Following NYC’s Historic Launch, Bike-Share Poised to Pop Up Everywhere

Green bike symbols indicate existing bike-share systems, while all those blue question marks are cities with bike-share under development on ##https://maps.google.com/maps/ms?ie=UTF8&oe=UTF8&msa=0&msid=214135271590990954041.00043d80f9456b3416ced##this fantastic map## by MetroBike.

Yesterday was a momentous day for sustainable transportation: New York City launched its Citi Bike system, logging a record-breaking 6,050 trips and 13,768 miles on its first day. Already the biggest bike-share system in the country, it’s on track to expand to nearly twice its current size.

Somehow it feels like New York popped the cork and now champagne is bubbling out all over the country. Chicago just got its first look at the bikes for its system, called Divvy, due to launch in June, with memberships going on sale next week. Right across the river from New York, Hoboken is launching a dock-less bike-share system this week. Aspen, Colorado, hops on the bandwagon a week from tomorrow. Columbus, Ohio, should gets its 300 bikes in July.

Los Angeles and Long Beach were supposed to be rolling as of last month, and now it looks like December, maybe. Austin was supposed to launch its system this month but it’s been delayed, too.

San Francisco will get its system, at long last, in August, starting with 700 bikes at 70 stations and growing to 1,000 bikes shared with Redwood City, Mountain View, Palo Alto and San Jose. SF has aspirations to increase its number of bikes to 2,750 over the next few years. Meanwhile, Portland will make a bid to reclaim its status as the gold standard for American bicycling when it gets bike-share next spring, but it will be a rather late addition to the bike-share ecosystem.

As bike activist Elly Blue mused in a conversation with Streetsblog recently, “who knew” bike-share was going to be the next ground-breaking innovation in bicycling? When it arrived to DC a few years ago, some cyclists thought, “Well, this is nice for tourists but I already have my bike.” Meanwhile, others immediately saw the utility of bike-share for days with unpredictable weather, meet-ups with friends, linking up with transit, and walk-up apartments without bike storage. It was an instant hit, helping to inspire all these other cities to start their own systems.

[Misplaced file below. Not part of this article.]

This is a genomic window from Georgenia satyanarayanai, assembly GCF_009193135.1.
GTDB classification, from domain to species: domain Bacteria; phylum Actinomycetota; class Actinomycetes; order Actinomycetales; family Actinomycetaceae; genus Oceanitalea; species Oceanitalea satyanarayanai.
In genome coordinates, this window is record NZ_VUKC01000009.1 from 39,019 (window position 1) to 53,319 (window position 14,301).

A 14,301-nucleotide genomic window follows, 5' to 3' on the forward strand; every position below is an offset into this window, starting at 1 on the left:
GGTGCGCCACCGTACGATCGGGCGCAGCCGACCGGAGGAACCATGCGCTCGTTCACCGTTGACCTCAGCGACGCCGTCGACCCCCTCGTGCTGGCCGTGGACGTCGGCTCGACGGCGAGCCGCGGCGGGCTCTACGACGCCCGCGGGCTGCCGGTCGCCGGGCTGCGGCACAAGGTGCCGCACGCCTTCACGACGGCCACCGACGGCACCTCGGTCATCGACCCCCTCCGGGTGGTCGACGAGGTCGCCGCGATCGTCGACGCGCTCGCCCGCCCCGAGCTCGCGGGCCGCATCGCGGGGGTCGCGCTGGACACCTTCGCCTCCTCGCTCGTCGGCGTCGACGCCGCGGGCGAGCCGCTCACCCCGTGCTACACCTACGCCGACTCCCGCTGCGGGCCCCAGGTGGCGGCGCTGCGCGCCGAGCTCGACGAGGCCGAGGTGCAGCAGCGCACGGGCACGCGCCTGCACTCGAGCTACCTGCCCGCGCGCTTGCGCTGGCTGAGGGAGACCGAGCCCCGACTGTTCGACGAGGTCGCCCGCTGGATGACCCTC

Bike-share results in an immediate, visible increase in the number of bikes on the road, making everyone safer by putting drivers on alert that they’re sharing the street with other modes. And it has countless other benefits too: In DC, it has helped its 22,200 members change transportation habits so much that they’ve reduced their annual miles driven by more than 198 miles each, on average — totaling 4.4 million miles not driven each year because of bike-share.

Just imagine how it will transform your city.

  • It’s amazing to see this explosion of bikeshare systems across the country. I was here in D.C. when ours first rolled out, and it’s still crazy to realize just how popular the services is. Now if only we could get the ultimate prize: reciprocal memberships that let you use your key in other cities when on vacation or visiting friends and family.

  • Anonymous

    Seattle is launching it’s bike share system this year too. They just got a look at their bikes last week. It’s shaping up to look great – serving the densest and most bike-friendly neighborhoods.

    I’m excited A LOT for the bike share in SF, but the initial launch is going to be ridiculous. The first phase that the MTA is planning is for SoMa and the Financial District? Why? I think the launch needs to include the Mission, Lower Haight/Hayes Valley, and Castro to make sense. Riding a bike in SoMa and the FiDi is the worste. Not a good advertisement for an awesome service.

  • Anonymous

    It’s taken soooo long! Velib launched in Paris over 6 years ago and revolutionized biking there, which was modeled after the system in Lyon launched 2 years prior, which revolutionized biking there.

    I realize that we, as Americans, think that we’re the center of the universe and somehow markedly different than Europe or Asia (or even Canada — Montreal’s system launched in 2008), but it’s been a massive shift in mobility for the last 8 years around the world. The fact that we’re just now understanding it, and a true functioning system will (hopefully?) come to SF almost a decade later, shows how incredibly slow out processes areI can’t believe we’d even still be discussing this after the obvious success bike shares have seen around the world since 2005. This is not surprising in the least, it’s just about time.

  • That LA article is actually from 2012; December was supposed to be the original opening date. An April 2013 opening was announced for a six-station beta test in downtown LA, but we haven’t heard or seen anything since.

  • Anonymous

    Baltimore is looking at a system that is reciprocal with CaBi. CitiBike may end up being reciprocal with CaBi as well.

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